Downloading PDF. Please wait... Issue 2908

Letters—Conscription plans part of war ideology

Readers write on Tory national service plans, the return of lads mags, a spate of inmate deaths in Brigend and more
Issue 2908
Nato and West British Royal Marines and US Army Green Berets training in Germany 

Nato British Royal Marines and US Army Green Berets training in Germany (Picture: Flickr/Nato)

Rishi Sunak’s proposal for all 18-year-olds to undertake national service has sinister implications.

It has been dismissed as an empty offer to bigoted Tory voters at the expense of their party’s tiny youth vote.

But the imagery of “conscription” is playing a part in building an acceptance of a militarised society and preparations for war.

This includes the racist drive towards closed borders, the political offensive against the left and the constant nationalist drip of false threats of invasion by Russia or China.

All together it evokes a preparation for Britain’s engagement in war in the not too distant future.

Labour’s response was to emphasise the party’s priority to protect the country’s borders and security. It’s the same politics, of nationalism, racism, authoritarianism and warmongering.

Tony Staunton


  • Hearing Rishi Sunak’s plans for mandatory national service I couldn’t help but reflect on my own experience.

In 1967, I was disaffected and I decided I’d get away and see the world.

I was in the air force, but I mostly saw the inside of aircraft hangers, where there was always something to clean.

The idea that young people and children need to be disciplined is a constant refrain from the Tories.

I would argue against young people being recruited anyway but at least now they’re not forced to join.

I’m very conscious of the military being used as an alternative to the problems that exist. 

We need to encourage children and young people, not pose the armed forces as an alternative to genuine opportunities.

Dave Clinch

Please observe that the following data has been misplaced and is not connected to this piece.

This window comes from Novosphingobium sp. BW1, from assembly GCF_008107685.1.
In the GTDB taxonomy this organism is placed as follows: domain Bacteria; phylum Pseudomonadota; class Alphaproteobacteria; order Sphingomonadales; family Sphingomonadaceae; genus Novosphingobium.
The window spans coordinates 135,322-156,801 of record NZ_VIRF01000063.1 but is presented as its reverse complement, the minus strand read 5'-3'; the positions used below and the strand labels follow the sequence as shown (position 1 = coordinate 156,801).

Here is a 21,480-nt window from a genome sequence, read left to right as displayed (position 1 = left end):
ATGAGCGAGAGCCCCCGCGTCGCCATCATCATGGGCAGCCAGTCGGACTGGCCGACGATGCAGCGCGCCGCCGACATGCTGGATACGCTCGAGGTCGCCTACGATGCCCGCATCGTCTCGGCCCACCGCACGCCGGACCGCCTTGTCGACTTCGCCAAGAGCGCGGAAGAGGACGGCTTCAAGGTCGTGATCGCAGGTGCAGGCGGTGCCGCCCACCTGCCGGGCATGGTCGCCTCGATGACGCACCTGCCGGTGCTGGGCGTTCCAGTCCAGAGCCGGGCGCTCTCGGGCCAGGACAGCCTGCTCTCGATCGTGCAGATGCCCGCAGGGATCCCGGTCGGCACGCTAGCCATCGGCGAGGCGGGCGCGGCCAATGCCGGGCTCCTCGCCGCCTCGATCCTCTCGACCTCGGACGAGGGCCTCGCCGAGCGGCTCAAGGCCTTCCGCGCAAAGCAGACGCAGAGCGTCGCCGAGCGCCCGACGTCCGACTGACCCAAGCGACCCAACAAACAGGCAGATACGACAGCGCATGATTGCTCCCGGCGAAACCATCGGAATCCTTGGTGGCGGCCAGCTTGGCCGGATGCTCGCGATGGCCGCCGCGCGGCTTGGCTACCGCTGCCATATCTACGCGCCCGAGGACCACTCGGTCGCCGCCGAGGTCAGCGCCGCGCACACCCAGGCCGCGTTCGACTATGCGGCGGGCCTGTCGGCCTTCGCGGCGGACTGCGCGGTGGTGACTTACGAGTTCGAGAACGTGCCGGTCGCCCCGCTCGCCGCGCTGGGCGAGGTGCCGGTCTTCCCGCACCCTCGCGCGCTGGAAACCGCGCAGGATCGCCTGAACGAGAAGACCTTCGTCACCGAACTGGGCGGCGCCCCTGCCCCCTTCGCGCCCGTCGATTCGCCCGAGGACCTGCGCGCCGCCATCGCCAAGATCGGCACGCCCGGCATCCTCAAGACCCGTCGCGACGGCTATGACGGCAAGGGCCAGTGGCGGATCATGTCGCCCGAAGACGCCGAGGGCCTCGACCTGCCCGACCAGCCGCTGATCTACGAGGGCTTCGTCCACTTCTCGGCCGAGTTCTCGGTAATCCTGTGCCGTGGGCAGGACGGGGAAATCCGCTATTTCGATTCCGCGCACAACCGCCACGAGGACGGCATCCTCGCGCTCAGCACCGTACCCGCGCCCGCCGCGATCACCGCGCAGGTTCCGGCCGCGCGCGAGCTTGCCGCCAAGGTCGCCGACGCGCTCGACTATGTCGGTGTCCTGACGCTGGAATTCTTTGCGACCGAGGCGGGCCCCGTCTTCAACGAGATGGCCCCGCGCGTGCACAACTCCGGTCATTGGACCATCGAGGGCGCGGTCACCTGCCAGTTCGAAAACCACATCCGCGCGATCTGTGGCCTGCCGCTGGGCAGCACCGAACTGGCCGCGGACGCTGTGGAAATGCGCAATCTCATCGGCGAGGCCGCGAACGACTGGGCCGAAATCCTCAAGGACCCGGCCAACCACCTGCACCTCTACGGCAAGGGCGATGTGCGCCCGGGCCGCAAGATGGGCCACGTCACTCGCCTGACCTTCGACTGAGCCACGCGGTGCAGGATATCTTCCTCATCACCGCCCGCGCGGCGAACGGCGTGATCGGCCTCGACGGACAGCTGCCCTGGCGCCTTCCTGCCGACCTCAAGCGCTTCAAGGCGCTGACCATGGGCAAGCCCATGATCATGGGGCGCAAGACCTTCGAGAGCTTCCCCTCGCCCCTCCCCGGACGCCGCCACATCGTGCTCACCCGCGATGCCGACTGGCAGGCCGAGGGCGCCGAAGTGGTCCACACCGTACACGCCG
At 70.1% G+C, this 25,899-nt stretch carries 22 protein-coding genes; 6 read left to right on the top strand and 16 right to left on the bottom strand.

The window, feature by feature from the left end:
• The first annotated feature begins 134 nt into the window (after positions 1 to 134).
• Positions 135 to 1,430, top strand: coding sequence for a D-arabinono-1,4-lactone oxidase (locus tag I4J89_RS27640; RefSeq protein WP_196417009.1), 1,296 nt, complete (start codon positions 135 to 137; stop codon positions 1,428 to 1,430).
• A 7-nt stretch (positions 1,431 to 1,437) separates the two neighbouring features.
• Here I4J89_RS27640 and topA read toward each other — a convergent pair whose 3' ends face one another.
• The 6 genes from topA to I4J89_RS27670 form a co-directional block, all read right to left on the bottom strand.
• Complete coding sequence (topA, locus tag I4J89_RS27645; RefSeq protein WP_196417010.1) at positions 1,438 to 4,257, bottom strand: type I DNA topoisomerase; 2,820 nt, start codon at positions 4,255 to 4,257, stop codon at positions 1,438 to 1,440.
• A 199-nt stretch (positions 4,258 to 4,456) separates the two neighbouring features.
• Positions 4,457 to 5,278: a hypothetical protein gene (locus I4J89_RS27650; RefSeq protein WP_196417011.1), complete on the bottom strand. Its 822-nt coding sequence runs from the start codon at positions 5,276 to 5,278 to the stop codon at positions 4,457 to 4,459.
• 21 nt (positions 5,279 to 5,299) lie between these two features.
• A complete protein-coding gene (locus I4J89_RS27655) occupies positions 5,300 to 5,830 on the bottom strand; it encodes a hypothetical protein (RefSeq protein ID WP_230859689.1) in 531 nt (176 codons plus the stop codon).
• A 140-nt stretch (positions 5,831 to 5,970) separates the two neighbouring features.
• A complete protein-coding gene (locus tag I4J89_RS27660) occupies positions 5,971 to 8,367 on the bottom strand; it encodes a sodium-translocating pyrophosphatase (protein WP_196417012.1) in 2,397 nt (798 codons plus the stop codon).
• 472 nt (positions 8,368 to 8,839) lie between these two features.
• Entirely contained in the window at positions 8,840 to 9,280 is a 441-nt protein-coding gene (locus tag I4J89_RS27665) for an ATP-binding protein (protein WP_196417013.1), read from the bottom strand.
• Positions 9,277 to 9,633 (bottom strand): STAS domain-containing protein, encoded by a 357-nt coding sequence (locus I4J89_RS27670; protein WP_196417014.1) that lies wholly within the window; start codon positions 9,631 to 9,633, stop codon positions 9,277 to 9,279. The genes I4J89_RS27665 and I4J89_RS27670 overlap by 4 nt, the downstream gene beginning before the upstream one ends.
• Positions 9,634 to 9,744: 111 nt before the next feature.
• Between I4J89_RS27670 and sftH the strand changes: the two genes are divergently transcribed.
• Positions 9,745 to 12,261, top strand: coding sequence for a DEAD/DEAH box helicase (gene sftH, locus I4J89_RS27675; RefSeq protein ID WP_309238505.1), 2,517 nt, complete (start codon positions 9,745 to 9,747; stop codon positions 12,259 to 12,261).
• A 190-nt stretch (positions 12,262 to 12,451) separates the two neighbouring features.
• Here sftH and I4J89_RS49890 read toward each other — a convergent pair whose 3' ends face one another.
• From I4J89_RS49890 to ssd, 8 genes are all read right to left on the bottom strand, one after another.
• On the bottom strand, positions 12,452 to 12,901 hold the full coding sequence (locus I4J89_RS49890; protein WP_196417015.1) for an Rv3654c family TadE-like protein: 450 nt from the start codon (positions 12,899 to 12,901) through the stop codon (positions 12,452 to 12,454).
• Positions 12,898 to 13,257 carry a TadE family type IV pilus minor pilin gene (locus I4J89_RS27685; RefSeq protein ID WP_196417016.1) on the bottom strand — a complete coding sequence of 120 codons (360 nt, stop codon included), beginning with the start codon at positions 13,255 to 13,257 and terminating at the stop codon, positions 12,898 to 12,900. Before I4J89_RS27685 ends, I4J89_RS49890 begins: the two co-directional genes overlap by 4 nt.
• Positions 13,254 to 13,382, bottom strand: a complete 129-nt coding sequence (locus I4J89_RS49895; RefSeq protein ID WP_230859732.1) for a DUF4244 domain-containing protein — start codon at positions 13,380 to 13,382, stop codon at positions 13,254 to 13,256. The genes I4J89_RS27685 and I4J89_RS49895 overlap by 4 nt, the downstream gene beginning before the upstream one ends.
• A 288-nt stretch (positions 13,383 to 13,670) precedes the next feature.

Don’t trust Tories with playtime

Children deserve good quality playtime and lots of it. That’s the idea behind the United Nations International Day of Play on 11 June.

Anyone who is around children can see how important play is for their wellbeing. In fact, it’s so crucial that it’s included in the UN Convention on the Rights of the Child.

Yet there seems to be diminishing play opportunities for kids these days. Recently I saw some stats that showed school children have lost an hour’s play from the school day in the last 20 years.

On top of this, council budgets have been absolutely hammered in the last 15 years, and sustaining playworkers, services and spaces is at the top of no-one’s priority list.

And kids are snowed under with increasing hours spent doing homework, with a huge focus on academic excellence.

Of course, like everything else under capitalism, this has a class element to it. Working class kids suffer the most. 

Cramped housing, no cash for activities and living in deprived areas without services mean that they just don’t get the same chances to play.

The Tories’ solution seems to be implementing a “plan for play” that requires schools to have a play programme that would be subject to Ofsted inspection.

The solution lies in moving away from grading, external inspectors and league tables.

Janet Dyer

East London

Prison deaths disgrace

HMP Parc, in Bridgend, is a deathtrap. Some ten inmates have died in just over three months at the prison in South Wales.